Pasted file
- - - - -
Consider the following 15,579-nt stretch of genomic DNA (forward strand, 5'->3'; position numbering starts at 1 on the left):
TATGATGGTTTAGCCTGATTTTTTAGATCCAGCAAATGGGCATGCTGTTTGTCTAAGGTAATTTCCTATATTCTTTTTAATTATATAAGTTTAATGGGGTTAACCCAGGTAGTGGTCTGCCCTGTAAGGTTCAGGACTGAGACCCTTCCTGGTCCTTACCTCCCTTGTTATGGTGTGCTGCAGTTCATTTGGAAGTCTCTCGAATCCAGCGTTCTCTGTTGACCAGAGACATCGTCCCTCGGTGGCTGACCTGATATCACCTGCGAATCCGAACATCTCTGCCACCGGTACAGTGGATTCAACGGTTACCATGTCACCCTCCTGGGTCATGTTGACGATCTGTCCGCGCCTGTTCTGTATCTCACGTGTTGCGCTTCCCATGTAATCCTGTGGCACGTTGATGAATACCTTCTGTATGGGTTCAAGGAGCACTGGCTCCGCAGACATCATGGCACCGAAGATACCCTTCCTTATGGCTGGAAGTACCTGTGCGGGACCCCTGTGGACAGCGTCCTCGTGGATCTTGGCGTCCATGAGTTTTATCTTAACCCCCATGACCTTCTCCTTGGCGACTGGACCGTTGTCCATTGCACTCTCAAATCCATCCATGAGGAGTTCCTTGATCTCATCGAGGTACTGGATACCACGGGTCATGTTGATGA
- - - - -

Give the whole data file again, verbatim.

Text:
Consider the following 15,579-nt stretch of genomic DNA (forward strand, 5'->3'; position numbering starts at 1 on the left):
TATGATGGTTTAGCCTGATTTTTTAGATCCAGCAAATGGGCATGCTGTTTGTCTAAGGTAATTTCCTATATTCTTTTTAATTATATAAGTTTAATGGGGTTAACCCAGGTAGTGGTCTGCCCTGTAAGGTTCAGGACTGAGACCCTTCCTGGTCCTTACCTCCCTTGTTATGGTGTGCTGCAGTTCATTTGGAAGTCTCTCGAATCCAGCGTTCTCTGTTGACCAGAGACATCGTCCCTCGGTGGCTGACCTGATATCACCTGCGAATCCGAACATCTCTGCCACCGGTACAGTGGATTCAACGGTTACCATGTCACCCTCCTGGGTCATGTTGACGATCTGTCCGCGCCTGTTCTGTATCTCACGTGTTGCGCTTCCCATGTAATCCTGTGGCACGTTGATGAATACCTTCTGTATGGGTTCAAGGAGCACTGGCTCCGCAGACATCATGGCACCGAAGATACCCTTCCTTATGGCTGGAAGTACCTGTGCGGGACCCCTGTGGACAGCGTCCTCGTGGATCTTGGCGTCCATGAGTTTTATCTTAACCCCCATGACCTTCTCCTTGGCGACTGGACCGTTGTCCATTGCACTCTCAAATCCATCCATGAGGAGTTCCTTGATCTCATCGAGGTACTGGATACCACGGGTCATGTTGATGA